Many grandparents choose to contribute to their grandchildren’s future by helping pay for their college education. Helping them earn a degree without piling up mounds of burdensome college debt will deliver long-term benefits. It’s a gift sure to be greatly appreciated, by both the students and their parents.
Today’s most popular way to provide college funds is through a state-sponsored 529 plan. Plan earnings grow tax-free, and in most states contributions receive favorable tax treatment. But the grandparent’s gift in the form of a 529 plan can wind up costing their grandchild and their child by leaving them less qualified for federal student aid. To ensure the best outcome for good intentions, grandparents need to plan how and when the 529 funds will be used.
Applications for federal aid under the Free Application for Federal Student Aid (FAFSA) program are considered on the basis of assets and income. As such, a 529 plan owned by the student’s custodial parent or parents—is considered an asset and can reduce the need-based aid by up to 5.64 percent. For example, a $20,000 529 plan in the parent’s name could reduce the student’s (grandchild) federal aid by as much as $1,128. If the 529 plan is in the name of the grandparent, it doesn’t show up as an asset on the student’s application.
Generally speaking, putting money in a 529 plan in the name of a grandparent sounds like a good idea in regard to the asset-based test of the FAFSA form. However, taking the money out most efficiently, that is, avoiding the income test on the FAFSA form, is another matter that requires some strategic planning.
Some options for distributing grandparent-owned 529 plan contributions and earnings efficiently include:
Option 1. Once the student starts using the grandparent-owned 529 funds, the money becomes income and the student’s federal aid can be reduced by up to 50 percent of that income. However, FAFSA looks back to the previous two years to make their calculations, so if the student waits to use the funds until their final two years in college, they will not be penalized by any of that income. Keeping the plan funds in the grandparent’s name also allows them to maintain control over those funds, improving the odds they will be used as intended.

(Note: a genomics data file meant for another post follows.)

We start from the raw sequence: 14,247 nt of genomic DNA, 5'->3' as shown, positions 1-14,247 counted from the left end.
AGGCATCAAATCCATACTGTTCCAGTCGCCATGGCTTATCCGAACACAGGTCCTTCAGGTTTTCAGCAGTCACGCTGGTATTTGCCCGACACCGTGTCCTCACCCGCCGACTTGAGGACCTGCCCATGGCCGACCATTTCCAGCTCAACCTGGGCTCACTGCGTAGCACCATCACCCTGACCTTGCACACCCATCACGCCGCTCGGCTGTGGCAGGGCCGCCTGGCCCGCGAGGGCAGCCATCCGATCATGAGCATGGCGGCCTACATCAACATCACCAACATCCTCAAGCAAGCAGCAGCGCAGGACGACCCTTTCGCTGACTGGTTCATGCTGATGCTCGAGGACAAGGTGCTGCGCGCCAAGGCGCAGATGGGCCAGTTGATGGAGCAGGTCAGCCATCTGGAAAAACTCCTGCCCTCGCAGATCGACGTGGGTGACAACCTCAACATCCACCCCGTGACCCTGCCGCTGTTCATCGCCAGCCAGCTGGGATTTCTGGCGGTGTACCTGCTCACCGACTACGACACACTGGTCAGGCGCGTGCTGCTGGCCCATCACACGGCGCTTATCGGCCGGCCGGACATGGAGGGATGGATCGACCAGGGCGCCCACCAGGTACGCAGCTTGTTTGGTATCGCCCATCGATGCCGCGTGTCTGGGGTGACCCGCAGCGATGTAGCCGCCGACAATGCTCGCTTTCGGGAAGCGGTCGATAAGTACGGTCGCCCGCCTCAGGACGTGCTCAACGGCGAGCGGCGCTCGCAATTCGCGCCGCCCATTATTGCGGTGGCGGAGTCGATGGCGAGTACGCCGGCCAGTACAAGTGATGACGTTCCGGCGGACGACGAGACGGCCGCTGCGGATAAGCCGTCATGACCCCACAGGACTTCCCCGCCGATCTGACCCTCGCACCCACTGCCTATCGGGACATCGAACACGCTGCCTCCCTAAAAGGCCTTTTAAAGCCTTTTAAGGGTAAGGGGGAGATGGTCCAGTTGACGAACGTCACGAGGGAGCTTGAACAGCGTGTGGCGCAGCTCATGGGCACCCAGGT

Option 2. The grandparent can transfer ownership of their 529 plan to their child, the student’s parent. It will count as an asset on the federal aid application but not as income to the student, avoiding the trap above.
Option 3. Rollover one year’s worth of funds each year to a parent-owned 529 plan. If the funds are rolled over after the FAFSA application date and they are spent during that year, they won’t show up as either an asset or student income the following year.
Option 4. The Setting Every Community Up for Retirement Enhancement (SECURE) Act also provides a new benefit for distributions made after December 31, 2018. This new act allows 529 plan owners to make a tax-free distribution towards a qualified education loan that will be considered a qualified 529 plan expense. A few drawbacks of this option include an aggregate lifetime limit of $10,000 in qualified student loan repayments per 529 plan beneficiary and $10,000 per each of the beneficiaries siblings. Another drawback of this method is that the portion of the student loan interest that has been paid with the 529 distribution is not eligible for the student loan interest deduction.
As all 529 plans are state-sponsored, each state designs its own plan structure and sets its own rules. As well, colleges have their own guidelines to qualify for aid. As such, financial aid qualification differ from college to college and 529 plan distributions will be governed by many and disparate rules, which makes meeting with your financial advisor a must to ensure the most efficient distribution of those funds.
We’re here to help. For more information on 529s or with any of your college savings planning questions or concerns, contact me at zallegretti@HBKSwealth.com. Or schedule an appointment by calling 814-836-5776.